BACKSTAGE PRINCE (Kiwametsuke - Gayuka Ura Oji), by Kanoko Sakurakoji. First published in 2004, and first published in North America in 2006.
Akari follows a black cat into a building one afternoon, only to discover that the building is a kabuki theater and that the cat belongs to one Ryusei Horiuchi. Ryusei is a handsome young man who is cold and distant in Akari's class, but he is a star onstage, a descendant of a long line of kabuki actors. Akari stumbles her way into becoming Ryusei's personal assistant, despite not knowing anything about kabuki, but soon she becomes more than just an assistant to Ryusei. Will Ryusei and Akari overcome jealous parties and Akari's own insecurities to stay together?
I dreaded reading this volume, knowing that comes from the creator of Black Bird, a distressingly popular shoujo series that is one of the worst manga I've ever read (and trust me, I will get to that one someday). While I can say that this work does not feature the disturbing and highly oversexed qualities of her more recent work, it's just as bad.
Akari is lacking in two qualities: personality and backbone. The moment she encounters any sort of negative comment, she immediately determines that she is COMPLETELY UNWORTHY OF LOVE and flees, all in the name of creating incredibly forced and utterly unnecessary drama. She's such a passive character that she doesn't even enter into her assistantship of her own volition - she's tricked into the role by one of Ryusei's costars, who works so quickly and convienently that he might as well have been name Deus Ex Machina.
Mind you, everything happens a bit too quickly and convienently in this manga. Ryusei goes from quiet and taciturn to declaring his love before mid-volume, and it feels utterly false. On the other hand, he's just as void of personality as Akari, so the two becomes a well-matched pair of bland drama llamas. You'd think he would also serve as a source of exposition on the details or history of kabuki, but the manga doesn't even go there. The kabuki angle is mostly there to give Ryusei to wear a kimono most of the time.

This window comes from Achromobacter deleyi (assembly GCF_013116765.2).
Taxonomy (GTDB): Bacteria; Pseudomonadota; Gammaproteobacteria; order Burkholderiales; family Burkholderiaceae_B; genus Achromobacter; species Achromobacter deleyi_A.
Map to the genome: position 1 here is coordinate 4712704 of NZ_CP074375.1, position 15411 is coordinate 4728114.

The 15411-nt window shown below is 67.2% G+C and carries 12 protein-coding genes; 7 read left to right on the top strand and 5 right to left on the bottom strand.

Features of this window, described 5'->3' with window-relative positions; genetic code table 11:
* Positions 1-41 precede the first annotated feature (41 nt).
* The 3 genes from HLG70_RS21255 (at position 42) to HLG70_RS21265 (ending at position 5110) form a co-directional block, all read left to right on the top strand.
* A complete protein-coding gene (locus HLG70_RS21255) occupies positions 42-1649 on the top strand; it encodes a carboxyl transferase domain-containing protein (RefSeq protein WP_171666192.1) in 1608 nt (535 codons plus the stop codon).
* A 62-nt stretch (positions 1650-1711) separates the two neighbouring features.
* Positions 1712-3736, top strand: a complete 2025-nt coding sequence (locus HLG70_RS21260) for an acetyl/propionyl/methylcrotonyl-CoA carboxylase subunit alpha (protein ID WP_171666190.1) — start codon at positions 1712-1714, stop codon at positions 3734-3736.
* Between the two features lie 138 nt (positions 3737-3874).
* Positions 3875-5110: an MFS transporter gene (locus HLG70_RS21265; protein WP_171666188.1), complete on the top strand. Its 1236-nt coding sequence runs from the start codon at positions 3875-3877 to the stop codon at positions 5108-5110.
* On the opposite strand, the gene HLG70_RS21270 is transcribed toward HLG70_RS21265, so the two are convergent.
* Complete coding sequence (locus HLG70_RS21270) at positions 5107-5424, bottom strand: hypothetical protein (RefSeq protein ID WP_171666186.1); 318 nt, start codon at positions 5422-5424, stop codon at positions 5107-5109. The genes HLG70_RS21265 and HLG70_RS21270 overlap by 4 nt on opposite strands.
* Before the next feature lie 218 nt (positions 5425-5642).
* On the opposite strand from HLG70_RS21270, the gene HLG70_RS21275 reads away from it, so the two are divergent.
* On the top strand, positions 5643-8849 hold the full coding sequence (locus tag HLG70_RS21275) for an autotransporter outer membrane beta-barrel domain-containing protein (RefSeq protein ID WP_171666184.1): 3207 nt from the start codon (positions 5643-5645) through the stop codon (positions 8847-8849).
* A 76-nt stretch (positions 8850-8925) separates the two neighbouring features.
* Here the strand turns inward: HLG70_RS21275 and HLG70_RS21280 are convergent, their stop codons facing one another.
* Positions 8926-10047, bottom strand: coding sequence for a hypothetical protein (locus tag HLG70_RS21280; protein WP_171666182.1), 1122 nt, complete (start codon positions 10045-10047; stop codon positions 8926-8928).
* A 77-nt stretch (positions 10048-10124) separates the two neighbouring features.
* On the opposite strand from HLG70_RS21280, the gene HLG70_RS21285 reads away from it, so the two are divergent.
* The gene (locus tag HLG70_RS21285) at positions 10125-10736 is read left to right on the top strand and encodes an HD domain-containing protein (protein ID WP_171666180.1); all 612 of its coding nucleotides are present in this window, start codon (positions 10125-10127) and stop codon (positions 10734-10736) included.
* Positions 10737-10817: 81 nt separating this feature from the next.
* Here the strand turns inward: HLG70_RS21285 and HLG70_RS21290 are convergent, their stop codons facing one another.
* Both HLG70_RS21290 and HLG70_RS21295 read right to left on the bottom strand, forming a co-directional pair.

Backstage Prince couldn't be more contrived if it tried. It's got a cast completely void of personality, the romance is far too rushed and forced, and the plot moves along only by shallow, stupid drama.
The character designs are generic, simple, even a bit flat (to the point where Akari often looks like she has no nose). They're expressive enough, but it does no good when Akari spends most of her time pouting and crying and Ryusei spends most of his time glowering. Backgrounds are rare and mundane, instead replaced with a veritable explosion of shoujo sparkles and similar effects. Panels are large, but assembled plainly.
The only extra is a side story about Ryusei's childhood, which add nothing beyond explaining why he has a cat.
This series is contrived, overly dramatic, and lazy as hell. This prince is nothing but a frog.
This series was published by Viz. Both volumes were released, and both are currently in print.
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